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3 YO..... Helping her to 'let it go?!'

(10 Posts)
GailTheGoldfish Thu 06-Aug-15 19:45:35

Hi all, any advice regarding my just 3yo DD would be hugely appreciated. Her pre school have been encouraging her to speak up when another child pushes her or takes something she has, which is great, but it seems to have spilled over into how she communicates after she has been told not to do something. A typical example is that she is told off and then says, "What did you say to me? That wasn't very nice, was it? Don't say that to me. Stop it" etc, sometimes becoming angry, but it goes on for ages. Even when it seems to have died down, an hour later she will start again with, "Why did you tell me off? That wasn't very nice, was it?". It's only happening at home but I'd like to deal with it before she starts doing it at school.

I have tried simple explanations of why her behaviour was wrong and warranted a telling off and also how we need to move on and not "back chat" but it's not working. Seems to me she is genuinely seeking an answer but I don't know how to give one that satisfies her. I don't want to resort to cutting her off or putting her in her room or anything.

Any suggestions how I can manage this using communication rather than time out?

purplemurple1 Thu 06-Aug-15 19:51:35

Have you had any pre emptive conversations when she is calm about behaviour and discipline? She tells teachers another child is mean so they can be disciplined and that is what you are doing to her so its only fair.

Marchhairy Thu 06-Aug-15 19:54:14

No advice but my 3 year old is just the same! I explained about traffic lights the other day- now he shouts at me at every amber.
If he gets something wrong you can't correct him- he's always right! Yes carpets are called car-mats!
The only way to get through the day is laugh!

GailTheGoldfish Thu 06-Aug-15 20:03:47

Oh Marchhairy, yes you do have to laugh (until they go to bed and you can open the wine!).

Purple, no I haven't and that's a good point. She is smart and understands but of course when the red mist descends on her any talking is pointless. A good idea to have a chat along the lines of, 'you get upset when x hits you and tell me about it, mummy gets upset the same when you hit me and that's why I tell you to stop'. Thanks.

purplemurple1 Thu 06-Aug-15 21:07:44

Your welcome now can you tell me how I get my non verbal two yr old to stop hugging (squeezing) all babies including gis little sis until they cry!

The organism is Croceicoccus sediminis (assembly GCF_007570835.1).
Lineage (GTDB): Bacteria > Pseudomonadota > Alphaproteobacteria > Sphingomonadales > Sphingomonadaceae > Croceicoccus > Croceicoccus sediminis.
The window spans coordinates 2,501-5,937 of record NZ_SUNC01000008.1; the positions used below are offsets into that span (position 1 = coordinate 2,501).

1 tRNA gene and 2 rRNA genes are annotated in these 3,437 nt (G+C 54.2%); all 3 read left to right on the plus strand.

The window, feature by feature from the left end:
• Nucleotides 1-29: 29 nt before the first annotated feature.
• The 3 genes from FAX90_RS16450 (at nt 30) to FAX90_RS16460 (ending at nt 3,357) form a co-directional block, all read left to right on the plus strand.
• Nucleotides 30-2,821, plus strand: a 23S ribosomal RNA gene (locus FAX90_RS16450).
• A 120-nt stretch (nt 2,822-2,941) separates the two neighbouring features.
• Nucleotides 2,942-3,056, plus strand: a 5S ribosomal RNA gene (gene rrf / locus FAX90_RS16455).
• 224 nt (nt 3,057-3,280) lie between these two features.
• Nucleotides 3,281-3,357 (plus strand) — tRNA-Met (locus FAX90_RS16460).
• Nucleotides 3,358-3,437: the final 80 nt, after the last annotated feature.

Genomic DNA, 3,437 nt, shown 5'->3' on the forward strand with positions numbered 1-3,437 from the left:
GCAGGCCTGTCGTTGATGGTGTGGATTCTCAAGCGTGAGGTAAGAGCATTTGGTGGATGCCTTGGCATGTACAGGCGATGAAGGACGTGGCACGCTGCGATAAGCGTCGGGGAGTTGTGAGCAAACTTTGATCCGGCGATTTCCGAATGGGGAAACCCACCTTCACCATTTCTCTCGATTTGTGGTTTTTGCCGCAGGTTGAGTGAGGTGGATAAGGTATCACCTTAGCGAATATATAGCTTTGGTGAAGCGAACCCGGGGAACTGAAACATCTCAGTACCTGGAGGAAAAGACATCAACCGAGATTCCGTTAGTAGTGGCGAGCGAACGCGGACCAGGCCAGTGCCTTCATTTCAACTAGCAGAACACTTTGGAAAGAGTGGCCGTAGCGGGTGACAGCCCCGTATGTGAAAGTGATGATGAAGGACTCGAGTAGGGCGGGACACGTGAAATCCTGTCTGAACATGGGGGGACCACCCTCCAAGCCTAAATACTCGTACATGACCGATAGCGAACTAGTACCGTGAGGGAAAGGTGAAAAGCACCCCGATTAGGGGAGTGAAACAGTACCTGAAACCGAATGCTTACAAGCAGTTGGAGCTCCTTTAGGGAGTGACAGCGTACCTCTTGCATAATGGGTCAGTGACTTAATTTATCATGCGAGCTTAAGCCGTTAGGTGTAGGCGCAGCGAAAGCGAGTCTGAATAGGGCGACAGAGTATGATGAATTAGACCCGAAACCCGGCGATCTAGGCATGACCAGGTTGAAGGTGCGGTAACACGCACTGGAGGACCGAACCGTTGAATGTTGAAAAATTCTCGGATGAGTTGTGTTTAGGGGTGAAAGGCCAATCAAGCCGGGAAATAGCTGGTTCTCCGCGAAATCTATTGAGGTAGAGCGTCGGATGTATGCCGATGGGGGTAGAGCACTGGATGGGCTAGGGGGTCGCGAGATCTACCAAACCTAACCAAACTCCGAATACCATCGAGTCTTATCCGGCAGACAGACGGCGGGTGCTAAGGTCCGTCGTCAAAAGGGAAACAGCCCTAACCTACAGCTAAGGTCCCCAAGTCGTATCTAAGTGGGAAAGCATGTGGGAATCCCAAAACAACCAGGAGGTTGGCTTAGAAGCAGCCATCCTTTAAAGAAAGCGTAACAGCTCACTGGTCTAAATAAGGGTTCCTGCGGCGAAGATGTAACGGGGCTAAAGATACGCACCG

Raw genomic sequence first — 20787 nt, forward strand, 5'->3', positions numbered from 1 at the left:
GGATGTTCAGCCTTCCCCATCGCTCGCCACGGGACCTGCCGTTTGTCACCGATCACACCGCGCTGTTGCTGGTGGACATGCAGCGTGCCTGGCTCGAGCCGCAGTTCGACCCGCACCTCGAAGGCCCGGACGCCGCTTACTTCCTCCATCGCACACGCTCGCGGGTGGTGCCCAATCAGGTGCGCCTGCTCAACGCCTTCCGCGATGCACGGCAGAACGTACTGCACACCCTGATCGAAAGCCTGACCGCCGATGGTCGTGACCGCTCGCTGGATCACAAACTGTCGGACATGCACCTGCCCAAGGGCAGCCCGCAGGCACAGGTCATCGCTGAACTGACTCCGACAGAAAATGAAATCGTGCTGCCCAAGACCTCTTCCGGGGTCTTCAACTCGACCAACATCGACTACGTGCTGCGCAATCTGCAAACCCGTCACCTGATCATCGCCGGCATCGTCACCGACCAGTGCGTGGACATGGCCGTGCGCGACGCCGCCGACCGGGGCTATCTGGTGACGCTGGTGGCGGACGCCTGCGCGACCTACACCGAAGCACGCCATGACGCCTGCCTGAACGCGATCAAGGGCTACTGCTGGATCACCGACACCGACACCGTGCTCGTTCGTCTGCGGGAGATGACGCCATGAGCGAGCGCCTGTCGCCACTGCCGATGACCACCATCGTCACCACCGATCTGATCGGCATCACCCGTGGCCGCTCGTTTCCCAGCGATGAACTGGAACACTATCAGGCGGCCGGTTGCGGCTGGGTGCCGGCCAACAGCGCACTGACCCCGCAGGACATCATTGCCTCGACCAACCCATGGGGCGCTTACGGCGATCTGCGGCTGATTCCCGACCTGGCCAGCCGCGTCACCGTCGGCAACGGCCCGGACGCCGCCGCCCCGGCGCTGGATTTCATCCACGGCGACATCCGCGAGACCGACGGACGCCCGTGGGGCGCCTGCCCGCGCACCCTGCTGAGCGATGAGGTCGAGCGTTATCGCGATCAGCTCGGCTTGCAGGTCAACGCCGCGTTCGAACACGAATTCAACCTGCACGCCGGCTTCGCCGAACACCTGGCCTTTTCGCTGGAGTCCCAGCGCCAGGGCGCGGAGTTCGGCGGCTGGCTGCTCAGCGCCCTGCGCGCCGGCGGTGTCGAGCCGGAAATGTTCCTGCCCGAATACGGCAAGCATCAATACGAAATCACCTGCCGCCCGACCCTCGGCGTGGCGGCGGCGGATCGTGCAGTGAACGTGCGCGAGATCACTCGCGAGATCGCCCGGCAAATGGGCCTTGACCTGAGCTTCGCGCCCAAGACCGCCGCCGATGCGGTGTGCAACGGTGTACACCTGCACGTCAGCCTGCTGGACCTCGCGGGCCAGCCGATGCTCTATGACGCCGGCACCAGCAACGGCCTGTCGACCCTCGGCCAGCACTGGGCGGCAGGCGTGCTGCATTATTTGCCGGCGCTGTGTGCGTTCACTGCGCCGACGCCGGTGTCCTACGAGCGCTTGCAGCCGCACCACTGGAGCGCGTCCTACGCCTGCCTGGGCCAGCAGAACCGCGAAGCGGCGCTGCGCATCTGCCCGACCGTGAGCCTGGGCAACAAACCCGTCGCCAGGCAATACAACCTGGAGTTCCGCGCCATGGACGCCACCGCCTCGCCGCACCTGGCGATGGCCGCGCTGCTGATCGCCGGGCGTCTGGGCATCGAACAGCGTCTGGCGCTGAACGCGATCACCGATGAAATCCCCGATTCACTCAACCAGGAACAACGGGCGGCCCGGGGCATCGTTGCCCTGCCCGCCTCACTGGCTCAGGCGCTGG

tobysmum77 Thu 06-Aug-15 21:29:03

I just think chill she's 3 and sounds very like my resistant dd who is the same age.

I'm not convinced she really needed that assertiveness training though grin .

MiaowTheCat Thu 06-Aug-15 22:04:59

Dd1 can hold a grievance like no one else! She's still holding one against our gp surgery nurse because she made her little sister cry doing her baby jabs over two years ago!

GailTheGoldfish Fri 07-Aug-15 11:25:41

Yeah, the grudge..... DH is expecting to find a severed My Little Pony head in his bed after he told her off last night! grin

DeeWe Fri 07-Aug-15 12:12:17

I would just respond with something along the lines of "I told you off because you did X which isn't very nice, so you needed to stop/apologise/learn it was wrong." and refuse to discuss any more.

She's not asking you because she wants to know, she's asking you because she is effectively trying to tell you off. So there is no value in discussing it.
Once I have given a reasonable answer to a question like that I will not discuss further unless they have something else to add which is relevent as what they are really after is you saying that they were right and you are wrong.
If they say that they don't know why it wasn't nice, then I'll explain. If they just are trying to say you shouldn't have told them off I will tell them the subject is closed and we aren't talking any more about it.

If she really won't stop asking, and is getting angry then I'd probably go for putting her into time out so she can calm down and see if she can answer the question herself.
Not so much as a punishment but more because she'l be winding herself up into a temper by constantly asking, and getting her to think why her action was wrong is much more effective than you telling her.

GailTheGoldfish Fri 07-Aug-15 18:36:11

That's brilliant, thanks Deewe. You're right that she's trying to turn it back to us being wrong, I hadn't thought of it like that but it makes sense. So its for me to close the subject. Ta everyone flowers

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